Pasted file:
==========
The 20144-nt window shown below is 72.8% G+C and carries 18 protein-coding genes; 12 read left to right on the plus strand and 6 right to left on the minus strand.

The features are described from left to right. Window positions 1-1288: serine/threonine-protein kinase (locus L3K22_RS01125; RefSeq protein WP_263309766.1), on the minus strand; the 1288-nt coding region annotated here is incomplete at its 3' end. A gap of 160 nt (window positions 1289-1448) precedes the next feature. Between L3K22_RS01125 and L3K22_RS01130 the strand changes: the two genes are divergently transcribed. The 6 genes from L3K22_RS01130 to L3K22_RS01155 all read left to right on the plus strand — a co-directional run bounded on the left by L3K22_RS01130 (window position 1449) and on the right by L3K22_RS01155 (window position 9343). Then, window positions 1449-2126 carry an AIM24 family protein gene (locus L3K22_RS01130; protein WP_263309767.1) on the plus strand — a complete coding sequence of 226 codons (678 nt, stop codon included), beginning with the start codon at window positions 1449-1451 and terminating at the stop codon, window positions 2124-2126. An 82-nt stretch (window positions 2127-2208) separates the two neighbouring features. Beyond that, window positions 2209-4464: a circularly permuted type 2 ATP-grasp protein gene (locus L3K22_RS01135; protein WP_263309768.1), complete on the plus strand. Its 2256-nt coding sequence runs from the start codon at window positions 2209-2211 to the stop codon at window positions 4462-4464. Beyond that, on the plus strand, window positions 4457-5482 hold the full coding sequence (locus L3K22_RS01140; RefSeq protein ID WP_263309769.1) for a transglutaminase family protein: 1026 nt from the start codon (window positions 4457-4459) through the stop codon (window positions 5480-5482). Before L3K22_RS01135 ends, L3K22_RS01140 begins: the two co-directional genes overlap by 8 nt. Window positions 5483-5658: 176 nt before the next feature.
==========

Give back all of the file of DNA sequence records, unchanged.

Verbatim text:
The 20144-nt window shown below is 72.8% G+C and carries 18 protein-coding genes; 12 read left to right on the plus strand and 6 right to left on the minus strand.

The features are described from left to right. Window positions 1-1288: serine/threonine-protein kinase (locus L3K22_RS01125; RefSeq protein WP_263309766.1), on the minus strand; the 1288-nt coding region annotated here is incomplete at its 3' end. A gap of 160 nt (window positions 1289-1448) precedes the next feature. Between L3K22_RS01125 and L3K22_RS01130 the strand changes: the two genes are divergently transcribed. The 6 genes from L3K22_RS01130 to L3K22_RS01155 all read left to right on the plus strand — a co-directional run bounded on the left by L3K22_RS01130 (window position 1449) and on the right by L3K22_RS01155 (window position 9343). Then, window positions 1449-2126 carry an AIM24 family protein gene (locus L3K22_RS01130; protein WP_263309767.1) on the plus strand — a complete coding sequence of 226 codons (678 nt, stop codon included), beginning with the start codon at window positions 1449-1451 and terminating at the stop codon, window positions 2124-2126. An 82-nt stretch (window positions 2127-2208) separates the two neighbouring features. Beyond that, window positions 2209-4464: a circularly permuted type 2 ATP-grasp protein gene (locus L3K22_RS01135; protein WP_263309768.1), complete on the plus strand. Its 2256-nt coding sequence runs from the start codon at window positions 2209-2211 to the stop codon at window positions 4462-4464. Beyond that, on the plus strand, window positions 4457-5482 hold the full coding sequence (locus L3K22_RS01140; RefSeq protein ID WP_263309769.1) for a transglutaminase family protein: 1026 nt from the start codon (window positions 4457-4459) through the stop codon (window positions 5480-5482). Before L3K22_RS01135 ends, L3K22_RS01140 begins: the two co-directional genes overlap by 8 nt. Window positions 5483-5658: 176 nt before the next feature.